Indiana University SPEA Edward J. Bloustein School of Planning and Public Policy University of Pennsylvania AIR American University

Poster Paper: Reinventing National Flood Insurance Program (NFIP)

Thursday, November 12, 2015
Riverfront South/Central (Hyatt Regency Miami)

*Names in bold indicate Presenter

Handi Chandra Putra, Rutgers University
On October 30, 2012, “Superstorm” Sandy hit the U.S. eastern coastal cities. The water levels along the U.S. east coast from Florida northward to Maine rose immediately as the storm surged inland. The impacts of Sandy are devastating. Sandy has caused an estimate of 147 direct deaths, with 72 deaths were recorded in the United States. Sandy has displaced numbers of households and caused tens of billions of US dollars lost financially, and thousands of buildings damaged or destroyed. At least 650,000 houses were either damaged or destroyed, with the majority of the damage caused by storm surge and/or waves. An estimate between 30 and 50 billion dollars in damage in the United States was caused by Sandy.

In the United States, a broad range of research is currently investigating this pressing issue of coastal flooding. An important economic instrument in this is flood insurance. Flood insurance is commonly used as a tool of flood risk management that reduces the economic impact and facilitates recovery at the aftermath. A good flood insurance program has the potential to reduce risky behavior, promote risk-awareness, and encourage flood proofing. This study focuses on the potential of flood insurance based mechanism to support risk management in the U.S. residential zones that are prone to flooding.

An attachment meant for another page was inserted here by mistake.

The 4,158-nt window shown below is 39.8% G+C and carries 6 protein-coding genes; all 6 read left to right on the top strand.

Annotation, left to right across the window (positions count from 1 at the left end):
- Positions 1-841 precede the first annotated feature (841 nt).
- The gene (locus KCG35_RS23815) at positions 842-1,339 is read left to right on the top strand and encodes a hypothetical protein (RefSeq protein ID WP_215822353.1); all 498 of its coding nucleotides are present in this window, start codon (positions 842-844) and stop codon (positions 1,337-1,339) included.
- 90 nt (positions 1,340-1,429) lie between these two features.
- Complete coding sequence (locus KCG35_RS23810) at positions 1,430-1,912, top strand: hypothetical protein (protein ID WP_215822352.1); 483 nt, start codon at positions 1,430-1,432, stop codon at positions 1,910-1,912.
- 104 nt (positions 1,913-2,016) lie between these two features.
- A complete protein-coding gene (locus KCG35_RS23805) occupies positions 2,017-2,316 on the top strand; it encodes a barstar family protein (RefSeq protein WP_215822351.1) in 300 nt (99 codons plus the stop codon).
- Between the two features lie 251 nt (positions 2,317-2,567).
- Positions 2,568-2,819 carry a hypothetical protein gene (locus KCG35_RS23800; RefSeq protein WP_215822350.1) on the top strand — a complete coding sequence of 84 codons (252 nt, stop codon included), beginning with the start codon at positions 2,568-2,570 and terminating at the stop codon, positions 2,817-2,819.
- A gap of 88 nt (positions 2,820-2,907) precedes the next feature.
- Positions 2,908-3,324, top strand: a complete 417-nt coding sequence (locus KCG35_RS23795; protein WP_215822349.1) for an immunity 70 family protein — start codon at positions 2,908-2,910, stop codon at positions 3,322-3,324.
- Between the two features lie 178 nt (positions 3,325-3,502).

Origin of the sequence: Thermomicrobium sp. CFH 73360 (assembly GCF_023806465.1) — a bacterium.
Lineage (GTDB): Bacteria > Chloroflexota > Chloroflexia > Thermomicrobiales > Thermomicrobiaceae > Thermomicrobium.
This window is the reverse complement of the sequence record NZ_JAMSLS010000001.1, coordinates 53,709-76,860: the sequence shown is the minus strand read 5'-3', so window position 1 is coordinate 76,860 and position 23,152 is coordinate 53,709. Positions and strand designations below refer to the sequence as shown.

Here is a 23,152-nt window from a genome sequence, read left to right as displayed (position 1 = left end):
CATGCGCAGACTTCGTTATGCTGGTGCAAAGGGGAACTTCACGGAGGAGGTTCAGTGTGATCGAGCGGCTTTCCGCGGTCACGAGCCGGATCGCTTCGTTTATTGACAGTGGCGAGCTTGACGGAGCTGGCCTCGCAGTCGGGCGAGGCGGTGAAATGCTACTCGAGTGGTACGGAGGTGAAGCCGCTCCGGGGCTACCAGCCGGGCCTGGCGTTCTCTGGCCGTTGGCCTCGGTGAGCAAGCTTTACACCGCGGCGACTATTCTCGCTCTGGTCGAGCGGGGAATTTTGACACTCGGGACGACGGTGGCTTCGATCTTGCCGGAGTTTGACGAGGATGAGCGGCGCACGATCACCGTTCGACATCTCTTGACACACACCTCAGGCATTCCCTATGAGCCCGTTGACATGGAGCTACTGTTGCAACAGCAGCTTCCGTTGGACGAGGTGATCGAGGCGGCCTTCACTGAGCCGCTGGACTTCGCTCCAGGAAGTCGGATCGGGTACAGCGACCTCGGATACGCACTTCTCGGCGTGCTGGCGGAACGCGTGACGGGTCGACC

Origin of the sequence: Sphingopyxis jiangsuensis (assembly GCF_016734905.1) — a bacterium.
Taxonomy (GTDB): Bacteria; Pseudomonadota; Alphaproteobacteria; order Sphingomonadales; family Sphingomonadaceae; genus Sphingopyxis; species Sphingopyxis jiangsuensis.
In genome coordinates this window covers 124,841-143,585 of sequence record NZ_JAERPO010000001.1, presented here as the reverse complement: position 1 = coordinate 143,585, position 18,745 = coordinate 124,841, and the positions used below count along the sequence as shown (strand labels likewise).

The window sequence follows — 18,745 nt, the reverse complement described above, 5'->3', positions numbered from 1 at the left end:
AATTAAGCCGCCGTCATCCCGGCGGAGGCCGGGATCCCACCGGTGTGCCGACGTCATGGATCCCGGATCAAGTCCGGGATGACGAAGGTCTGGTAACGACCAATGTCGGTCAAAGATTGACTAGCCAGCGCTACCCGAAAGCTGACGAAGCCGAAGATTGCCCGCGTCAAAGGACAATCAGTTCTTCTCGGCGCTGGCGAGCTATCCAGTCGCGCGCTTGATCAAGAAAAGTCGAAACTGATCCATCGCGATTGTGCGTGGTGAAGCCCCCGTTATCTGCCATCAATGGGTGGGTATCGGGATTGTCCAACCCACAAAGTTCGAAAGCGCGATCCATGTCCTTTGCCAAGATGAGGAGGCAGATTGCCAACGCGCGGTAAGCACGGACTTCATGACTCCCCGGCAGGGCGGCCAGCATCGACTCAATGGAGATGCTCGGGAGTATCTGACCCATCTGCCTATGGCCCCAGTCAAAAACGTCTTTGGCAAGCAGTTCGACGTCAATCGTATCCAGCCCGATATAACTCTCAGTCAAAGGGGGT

National Flood Insurance Program (NFIP), since its establishment in 1968, has provided coverage to homeowners that adopt minimum floodplain management policies. FEMA produces Flood Insurance Rate Maps (FIRMS) that depict the flood elevation throughout the participating counties in order to determine household’s risk and associate premium. NFIP has been an interest since 2005 when floods of claims came from hurricanes Katrina and Rita. Nevertheless, NFIP changes insurers’ risk awareness, makes them less careful about their actions than true losses would impact (Zahran et. al, 2008).

This study attempts to examine whether NFIP has unanticipated consequence of encouraging more buildings in the area that most vulnerable to flood risk (Boulware 2009). NFIP participation increased both single family and multifamily development in Florida counties, however; no evidence yet been found that induced development from the program is any more or less more severe in high flood risk areas (Browne et. al., 2009). For this an agent-based model will be created with which data can be gathered that provides insight to the potential of NFIP to improve risk management to residences located in flood prone areas. The goal of the agent-based model is to provide multiple policy scenarios and to provide closer look of homeowners’ decisions regarding flooding risk and insurance policy. Within the study, an agent-based model will be conceptualized, coded, verified, validated and used to answer a specific question: What are the effects of the NFIP on homeowners’ decisions whose property located on floodplain and how can the program can be structured to improve flood risk management better?